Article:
Consciousness

The "Hard Problem of Consciousness"

This topic contains 6 replies, has 4 voices, and was last updated by  PopeBeanie 4 months, 2 weeks ago.

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  • #25438

    PopeBeanie
    Moderator

    So here is where that word “why” bugs me:

    In Facing Up to the Problem of Consciousness (1995), Chalmers wrote (copy/pasted from wikipedia):

    It is undeniable that some organisms are subjects of experience. But the question of how it is that these systems are subjects of experience is perplexing. Why is it that when our cognitive systems engage in visual and auditory information-processing, we have visual or auditory experience: the quality of deep blue, the sensation of middle C? How can we explain why there is something it is like to entertain a mental image, or to experience an emotion? It is widely agreed that experience arises from a physical basis, but we have no good explanation of why and how it so arises. Why should physical processing give rise to a rich inner life at all? It seems objectively unreasonable that it should, and yet it does.

    I’s prompted to bring this up here after listening to a Sam Harris podcast, where Sam decries Daniel Dennett’s position on this matter as “totally missing the point”, or something like that. (I didn’t write it down because I was listening in bed and falling asleep.)

    Notice all the “why’s” in Chalmers’ statements. He’s the guy that coined the term Hard Problem of Consciousness. I’m siding with Dennett, partly because I never fully understood what all the hoopla’s about. All those whys, in science, are totally irrelevant questions, at least until enough “hows” are worked out.

    Let me just turn this question around. Why, oh why, can’t philosophers just let go of asking all those whys wrt their purported hard problem? I think it’s because science just hasn’t yet come up with enough hows, and because there aren’t enough words yet in our languages to express our experiences and feelings, even when we know in our hearts that we share them.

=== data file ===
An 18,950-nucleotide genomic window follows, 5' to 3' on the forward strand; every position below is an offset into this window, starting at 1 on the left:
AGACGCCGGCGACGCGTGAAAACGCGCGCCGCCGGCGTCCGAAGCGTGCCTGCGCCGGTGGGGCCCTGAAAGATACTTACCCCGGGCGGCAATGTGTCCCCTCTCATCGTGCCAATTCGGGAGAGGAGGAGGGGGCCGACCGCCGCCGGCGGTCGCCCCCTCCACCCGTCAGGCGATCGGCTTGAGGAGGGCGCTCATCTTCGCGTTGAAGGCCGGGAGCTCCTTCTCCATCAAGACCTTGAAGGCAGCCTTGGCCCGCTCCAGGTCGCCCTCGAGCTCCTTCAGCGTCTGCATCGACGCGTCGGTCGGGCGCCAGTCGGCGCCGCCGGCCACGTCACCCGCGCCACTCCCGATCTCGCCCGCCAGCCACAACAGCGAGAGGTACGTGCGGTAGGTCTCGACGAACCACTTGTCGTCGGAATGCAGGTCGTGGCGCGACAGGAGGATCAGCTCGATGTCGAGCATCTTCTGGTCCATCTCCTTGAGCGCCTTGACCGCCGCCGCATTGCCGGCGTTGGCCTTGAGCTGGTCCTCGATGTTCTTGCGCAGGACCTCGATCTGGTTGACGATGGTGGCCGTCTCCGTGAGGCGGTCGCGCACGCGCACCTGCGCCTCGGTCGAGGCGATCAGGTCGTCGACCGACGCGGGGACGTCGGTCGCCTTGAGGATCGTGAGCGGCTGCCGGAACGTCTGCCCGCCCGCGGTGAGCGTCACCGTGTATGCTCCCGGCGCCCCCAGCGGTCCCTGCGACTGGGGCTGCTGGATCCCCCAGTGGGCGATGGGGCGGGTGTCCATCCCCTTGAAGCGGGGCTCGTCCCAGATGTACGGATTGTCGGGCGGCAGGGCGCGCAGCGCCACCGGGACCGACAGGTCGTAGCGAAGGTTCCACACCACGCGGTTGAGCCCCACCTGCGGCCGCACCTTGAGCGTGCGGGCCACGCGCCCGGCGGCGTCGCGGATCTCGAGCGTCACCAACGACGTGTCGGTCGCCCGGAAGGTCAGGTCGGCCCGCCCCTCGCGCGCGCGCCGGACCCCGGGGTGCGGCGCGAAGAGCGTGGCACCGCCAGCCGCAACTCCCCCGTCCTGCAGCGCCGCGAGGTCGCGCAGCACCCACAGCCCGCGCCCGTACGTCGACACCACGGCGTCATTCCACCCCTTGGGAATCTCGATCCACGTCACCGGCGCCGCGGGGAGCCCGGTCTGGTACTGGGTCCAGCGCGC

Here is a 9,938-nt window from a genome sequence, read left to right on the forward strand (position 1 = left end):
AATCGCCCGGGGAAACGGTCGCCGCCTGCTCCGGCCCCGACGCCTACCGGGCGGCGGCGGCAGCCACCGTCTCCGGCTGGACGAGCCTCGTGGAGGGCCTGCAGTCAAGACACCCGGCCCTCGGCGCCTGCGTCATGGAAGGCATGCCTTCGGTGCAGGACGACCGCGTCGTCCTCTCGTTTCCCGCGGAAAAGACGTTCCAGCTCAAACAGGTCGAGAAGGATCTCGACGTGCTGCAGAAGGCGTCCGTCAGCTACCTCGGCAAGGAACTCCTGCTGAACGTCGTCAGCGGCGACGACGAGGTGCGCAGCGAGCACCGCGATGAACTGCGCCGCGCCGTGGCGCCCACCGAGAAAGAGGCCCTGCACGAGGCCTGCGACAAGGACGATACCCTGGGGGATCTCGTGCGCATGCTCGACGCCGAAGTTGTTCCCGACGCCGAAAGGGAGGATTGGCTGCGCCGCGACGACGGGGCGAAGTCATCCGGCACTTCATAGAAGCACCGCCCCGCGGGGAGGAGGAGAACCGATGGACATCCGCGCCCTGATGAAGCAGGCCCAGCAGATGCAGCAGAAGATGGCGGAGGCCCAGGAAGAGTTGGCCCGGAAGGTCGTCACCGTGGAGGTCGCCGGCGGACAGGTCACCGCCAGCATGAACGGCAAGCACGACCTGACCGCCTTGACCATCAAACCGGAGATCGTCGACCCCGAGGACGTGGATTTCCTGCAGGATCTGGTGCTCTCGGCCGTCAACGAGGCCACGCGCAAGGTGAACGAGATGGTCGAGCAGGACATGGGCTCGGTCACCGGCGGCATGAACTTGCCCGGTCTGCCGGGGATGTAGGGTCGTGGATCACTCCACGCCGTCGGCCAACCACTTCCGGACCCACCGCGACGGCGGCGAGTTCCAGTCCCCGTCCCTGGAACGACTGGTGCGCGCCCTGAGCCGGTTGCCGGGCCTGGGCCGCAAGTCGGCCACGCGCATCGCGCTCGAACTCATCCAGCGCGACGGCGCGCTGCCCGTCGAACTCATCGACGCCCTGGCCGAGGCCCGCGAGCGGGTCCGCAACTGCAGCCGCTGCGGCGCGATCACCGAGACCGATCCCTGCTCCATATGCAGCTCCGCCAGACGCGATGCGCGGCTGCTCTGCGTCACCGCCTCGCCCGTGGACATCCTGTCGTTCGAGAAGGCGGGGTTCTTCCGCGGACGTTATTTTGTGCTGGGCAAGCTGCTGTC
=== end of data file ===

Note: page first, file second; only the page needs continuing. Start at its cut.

So someone asks something like “how do we know that my experience of perceiving the color red is the same as someone else’s experience of perceiving the color red? To me, that’s a nonsensical question. To whoever’s asking that question, I ask them, what do you mean “the same as”? The “same”, how? These are useless, metaphysical kinds of questions, perhaps even the kind of questions a preacher on the stage will convince the sheep are “deep mysteries of life that only God knows the answers to”.

    The hows have to be worked out before the whys. One needs to understand how water droplets refract light before they can know and explain why the rainbow is there. It’s in the scientific method, and we’re only just starting this journey in understanding consciousness.

    It will happen, and it will happen in spite of charlatans like Deepak Chopra explaining it in woo terms of quantum or universal consciousness… or whatever their creative minds like to settle on and sell.

    #25439

    _Robert_
    Participant

    Perhaps how is not as inspirational as why. As an engineer my schooling and career where consumed by the how. When I started managing a team of engineers in developing  a doppler weather RADAR, I found that I really had to drive in on the “WHY” we were doing this to inspire the team to figure out “HOW” we were actually going to do this.

    #25440

    Simon Paynton
    Participant

    In studying morality, the questions are all about “what” do we do and “why” do we do it?

    #25441

    PopeBeanie
    Moderator

    I agree with y’all. Funny how this only seems important to me now, at 65 years old. Answers to whys can be so cloaked in mystery, wonder, and feelings, and the hows are just textbook, pedantic, and require work. Mysteries and dramas are more fun, at least in a group setting like an audience or congregation. Just add fairy dust for the shared feeling of adventure and freedom from real-world restraints like “facts”.

    Ha, I think the hard problem is about working to build up the science around consciousness.

    #25442

    Unseen
    Participant

    I don’t think it’s necessary for a sophisticated system (or even being) to interact with and manipulate its environment to be self-aware or possess what we know as consciousness.

    Perhaps it’s just an accident. Lucky or otherwise.